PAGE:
Many Community Water Systems (CWS) use disinfectants in drinking water to protect against microbes such as giardia and cryptosporidium, which can cause gastrointestinal diseases. Chlorine and ammonia, which form chloramines, are added to the Mississippi River, a relatively dirty source of water, to disinfect it. This gives Minneapolis drinking water an occasional “pool” flavor. Guideline values are used to make decisions about managing the health risks of pollutants found in groundwater used as a source of drinking water.
Both the World Health Organization and the Centers for Disease Control and Prevention consider the disinfection of drinking water to be one of the most important advances in public health. To reduce exposure to Disinfection By-Products (DBPs) in drinking water, a whole-house carbon filter and a domestic water treatment system can be employed. All Community Water Systems that disinfect perform tests for the presence of Total Trihalomethanes (TTHM) and ensure that the levels meet the Environmental Protection Agency's drinking water standard, or Maximum Contaminant Level (MCL). The City of Minneapolis regularly performs water tests and publishes the results in its annual drinking water reports. People who drink water that contains TTHM above the MCL for many years may experience liver, kidney, or central nervous system problems and an increased risk of cancer. To ensure safety, it is important to understand the average chlorine content of bottled water in Central Minnesota.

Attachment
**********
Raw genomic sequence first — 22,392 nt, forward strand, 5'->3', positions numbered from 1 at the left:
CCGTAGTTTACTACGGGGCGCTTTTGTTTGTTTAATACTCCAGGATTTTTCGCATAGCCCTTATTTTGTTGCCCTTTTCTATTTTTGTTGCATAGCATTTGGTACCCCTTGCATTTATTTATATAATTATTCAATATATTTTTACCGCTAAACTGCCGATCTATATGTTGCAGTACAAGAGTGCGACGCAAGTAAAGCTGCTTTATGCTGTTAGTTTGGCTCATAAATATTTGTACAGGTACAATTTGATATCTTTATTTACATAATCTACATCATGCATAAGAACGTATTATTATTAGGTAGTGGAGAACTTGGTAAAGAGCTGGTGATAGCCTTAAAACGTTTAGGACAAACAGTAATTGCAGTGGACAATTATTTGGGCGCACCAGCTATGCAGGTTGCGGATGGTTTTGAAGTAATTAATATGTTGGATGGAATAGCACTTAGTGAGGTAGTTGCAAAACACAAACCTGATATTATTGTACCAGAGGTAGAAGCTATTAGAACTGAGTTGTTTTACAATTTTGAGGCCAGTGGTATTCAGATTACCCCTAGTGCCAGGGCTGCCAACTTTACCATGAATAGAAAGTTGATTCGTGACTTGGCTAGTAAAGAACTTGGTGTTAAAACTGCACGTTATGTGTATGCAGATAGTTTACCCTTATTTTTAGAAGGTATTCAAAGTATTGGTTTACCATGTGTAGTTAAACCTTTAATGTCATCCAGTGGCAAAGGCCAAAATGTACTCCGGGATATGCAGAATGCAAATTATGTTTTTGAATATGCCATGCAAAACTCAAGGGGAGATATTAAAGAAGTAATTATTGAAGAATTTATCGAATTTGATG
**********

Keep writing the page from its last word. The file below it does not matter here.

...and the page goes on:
Chlorine Content in Bottled WaterThe amount of chlorine present in bottled water varies depending on its source.
Bottled water from natural springs may contain no chlorine at all, while bottled water from municipal sources may contain up to 0.2 parts per million (ppm) of chlorine. The average chlorine content of bottled water in Central Minnesota is 0.1 ppm.
Benefits of ChlorineChlorine is an effective disinfectant that eliminates bacteria and other microorganisms that can cause disease. It also helps to reduce the risk of contamination from other sources such as sewage or agricultural runoff. Chlorine also helps to reduce bad odors and tastes in drinking water.
Risks of ChlorineChlorine can react with organic matter in the water to form Disinfection By-Products (DBPs).
These DBPs can be harmful if consumed in large quantities over long periods of time. It is important to monitor chlorine levels in drinking water to ensure that they are within safe limits.